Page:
April 29, 2019
“[W]e found that poor dietary habits are associated with a range of chronic diseases and can potentially be a major contributor to non-communicable disease mortality (death) in all countries worldwide.”
The Bill and Melinda Gates’ Foundation funded and published this study on April 3, 2019. The study, entitled “Health Effects of Dietary Risks in 195 countries, 1990-2017: a systematic analysis for the Global Burden of Disease Study 2017,” claims to be “...a comprehensive picture of the potential impact of suboptimal (poor) diets on non-communicable disease mortality and morbidity...”
The goal is to improve the diet of individuals across nations around the globe.
The researchers evaluated the consumption by individuals of major foods and nutrients by citizens in 195 countries. The list of professors and their affiliations range from University of Washington in Seattle to the stem cell transplantation center at the University of Tehran in Iran.
The list of collaborators and their affiliations are impressive as well, including the U.S. Institutes of Health, Unilever, Tufts University, and the National Health and Medical Research Council from Australia.
A closer look at diets
The study examined diets low in fruits, vegetables, legumes, whole grains, nuts and seeds, and milk. As to be expected, diets which were high in red meat, processed meat, sugar-sweetened beverages, trans fatty acids, and sodium, were also examined. The report concludes “Globally, consumption of nearly all healthy foods and nutrients were suboptimal in 2017.”
It is hard to believe with the milk surplus we have in the United States that not enough milk is being consumed per day. Just as important suboptimal food consumption was not good or too high. For example, “The consumption of sugar-sweetened beverages (49 grams per day) was far higher than the optimal intake.” (1 ounce = 28.6 grams). Processed meat consumption was recently attacked by New York City Mayor Bill De Blasio and was also found to be a problem. “[G]lobal consumption of processed meat (4 grams per day, 90% greater than the optimal amount) and sodium (6 grams per day, 86% greater than the optimal amount) were far above the optimal levels.”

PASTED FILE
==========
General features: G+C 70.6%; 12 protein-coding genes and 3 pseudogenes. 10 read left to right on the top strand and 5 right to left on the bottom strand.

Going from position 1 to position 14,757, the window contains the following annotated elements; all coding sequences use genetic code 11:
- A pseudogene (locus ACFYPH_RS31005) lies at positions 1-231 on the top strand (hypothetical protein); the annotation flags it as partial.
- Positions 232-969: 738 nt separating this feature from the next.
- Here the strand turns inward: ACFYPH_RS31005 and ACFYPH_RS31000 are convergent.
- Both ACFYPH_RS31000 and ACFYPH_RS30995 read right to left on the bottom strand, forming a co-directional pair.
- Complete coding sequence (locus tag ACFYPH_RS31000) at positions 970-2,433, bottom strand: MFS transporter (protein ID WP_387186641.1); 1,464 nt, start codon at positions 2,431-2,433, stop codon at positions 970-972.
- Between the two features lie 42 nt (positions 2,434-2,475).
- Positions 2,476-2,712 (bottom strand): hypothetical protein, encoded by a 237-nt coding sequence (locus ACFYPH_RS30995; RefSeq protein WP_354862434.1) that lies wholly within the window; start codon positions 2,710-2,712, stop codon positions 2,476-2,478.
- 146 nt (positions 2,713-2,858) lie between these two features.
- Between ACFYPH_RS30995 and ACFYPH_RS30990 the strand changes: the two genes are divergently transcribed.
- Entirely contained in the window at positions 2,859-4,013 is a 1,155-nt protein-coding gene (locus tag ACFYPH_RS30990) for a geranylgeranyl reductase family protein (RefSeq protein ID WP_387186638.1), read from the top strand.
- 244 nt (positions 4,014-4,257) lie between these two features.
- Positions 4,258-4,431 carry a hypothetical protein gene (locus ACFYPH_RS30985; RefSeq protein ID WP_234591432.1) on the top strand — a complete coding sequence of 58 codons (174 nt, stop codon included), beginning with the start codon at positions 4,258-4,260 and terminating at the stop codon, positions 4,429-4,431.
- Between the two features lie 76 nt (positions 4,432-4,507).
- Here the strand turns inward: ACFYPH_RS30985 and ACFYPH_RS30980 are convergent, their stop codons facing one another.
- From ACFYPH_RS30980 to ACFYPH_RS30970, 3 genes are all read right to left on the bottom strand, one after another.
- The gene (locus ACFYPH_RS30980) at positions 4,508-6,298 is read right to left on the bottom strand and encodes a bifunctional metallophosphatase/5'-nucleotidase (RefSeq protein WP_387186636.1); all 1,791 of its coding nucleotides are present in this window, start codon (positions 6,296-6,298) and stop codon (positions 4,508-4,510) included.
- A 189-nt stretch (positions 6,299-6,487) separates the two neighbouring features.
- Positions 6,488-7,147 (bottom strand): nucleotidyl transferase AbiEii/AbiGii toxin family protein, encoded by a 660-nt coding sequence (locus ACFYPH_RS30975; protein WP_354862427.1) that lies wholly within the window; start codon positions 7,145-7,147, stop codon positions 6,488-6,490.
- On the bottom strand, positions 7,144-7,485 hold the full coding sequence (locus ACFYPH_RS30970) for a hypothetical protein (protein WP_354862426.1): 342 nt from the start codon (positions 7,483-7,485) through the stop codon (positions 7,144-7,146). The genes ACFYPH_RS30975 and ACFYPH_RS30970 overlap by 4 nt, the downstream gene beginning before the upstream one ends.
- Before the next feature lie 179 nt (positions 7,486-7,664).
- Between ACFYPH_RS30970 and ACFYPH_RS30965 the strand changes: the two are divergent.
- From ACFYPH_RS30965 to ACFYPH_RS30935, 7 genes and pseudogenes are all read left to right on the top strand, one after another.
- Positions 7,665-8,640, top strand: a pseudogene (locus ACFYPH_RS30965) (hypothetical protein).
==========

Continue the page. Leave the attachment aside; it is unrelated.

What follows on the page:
The study concluded that men worldwide had a higher intake of both healthy and unhealthy foods than did women. Interesting to the older generation is the fact middle aged adults had an intake of both healthy and unhealthy foods in a higher range.
As we have all noted, it is not unusual to see a young person eating a salad while at the same time drinking a sugar-sweetened beverage. The highest intake of such beverages is among young adults 25-49 years of age. Red meat came in for its own role in an unhealthy diet. This study found that world citizens have a global intake of red meat of approximately 27 grams per day. This intake of red meat is 18% greater than should be consumed.
Key take aways
It should come as no surprise that people in Asia, Caribbean, South Asia and people living in the sub Saharan African area had an intake of healthy levels of vegetables, seafood omega-3 fatty acids which were optimal. Other interesting conclusions of the study show that whole grains being low in a diet was a leading dietary risk factor causing death.
In many regions of the world, a diet high in sodium is the leading dietary risk factor in causing death. High intake of sodium caused a high risk of death in China, Japan and Thailand.
In one surprise, it was determined that low intake of whole grains is a leading dietary risk factor for death in the United States, Brazil, Russia, Germany and Turkey.
In another interesting conclusion, Méxican consumption of nuts and seeds caused Mexicans to have large numbers of diet-related deaths.
Not surprisingly in poor countries around the world there was not a high consumption of red meat, processed meat, trans fat, and sugar-sweetened beverages.
The authors of the study concluded there must be “...global efforts to improve the quality of the human diet.” Something to think about for those of us engaged in food production in the United States.
The opinions of the author are not necessarily those of Farm Futures or Farm Progress.
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